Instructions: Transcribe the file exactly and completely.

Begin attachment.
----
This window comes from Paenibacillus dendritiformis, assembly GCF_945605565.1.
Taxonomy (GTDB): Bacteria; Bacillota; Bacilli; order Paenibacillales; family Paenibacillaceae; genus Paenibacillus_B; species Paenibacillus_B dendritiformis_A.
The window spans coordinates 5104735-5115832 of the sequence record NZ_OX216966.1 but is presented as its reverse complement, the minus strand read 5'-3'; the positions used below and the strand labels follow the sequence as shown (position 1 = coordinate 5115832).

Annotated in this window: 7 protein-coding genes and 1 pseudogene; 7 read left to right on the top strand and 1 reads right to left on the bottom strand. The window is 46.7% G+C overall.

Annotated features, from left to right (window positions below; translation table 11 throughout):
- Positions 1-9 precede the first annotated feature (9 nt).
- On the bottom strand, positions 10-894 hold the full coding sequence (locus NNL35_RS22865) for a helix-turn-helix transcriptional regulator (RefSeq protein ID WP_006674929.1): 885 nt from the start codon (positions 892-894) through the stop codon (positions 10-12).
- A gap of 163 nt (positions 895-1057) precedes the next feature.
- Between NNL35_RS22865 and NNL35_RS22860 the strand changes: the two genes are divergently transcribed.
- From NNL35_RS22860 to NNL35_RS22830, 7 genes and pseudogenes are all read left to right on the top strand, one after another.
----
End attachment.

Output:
This window comes from Paenibacillus dendritiformis, assembly GCF_945605565.1.
Taxonomy (GTDB): Bacteria; Bacillota; Bacilli; order Paenibacillales; family Paenibacillaceae; genus Paenibacillus_B; species Paenibacillus_B dendritiformis_A.
The window spans coordinates 5104735-5115832 of the sequence record NZ_OX216966.1 but is presented as its reverse complement, the minus strand read 5'-3'; the positions used below and the strand labels follow the sequence as shown (position 1 = coordinate 5115832).

Annotated in this window: 7 protein-coding genes and 1 pseudogene; 7 read left to right on the top strand and 1 reads right to left on the bottom strand. The window is 46.7% G+C overall.

Annotated features, from left to right (window positions below; translation table 11 throughout):
- Positions 1-9 precede the first annotated feature (9 nt).
- On the bottom strand, positions 10-894 hold the full coding sequence (locus NNL35_RS22865) for a helix-turn-helix transcriptional regulator (RefSeq protein ID WP_006674929.1): 885 nt from the start codon (positions 892-894) through the stop codon (positions 10-12).
- A gap of 163 nt (positions 895-1057) precedes the next feature.
- Between NNL35_RS22865 and NNL35_RS22860 the strand changes: the two genes are divergently transcribed.
- From NNL35_RS22860 to NNL35_RS22830, 7 genes and pseudogenes are all read left to right on the top strand, one after another.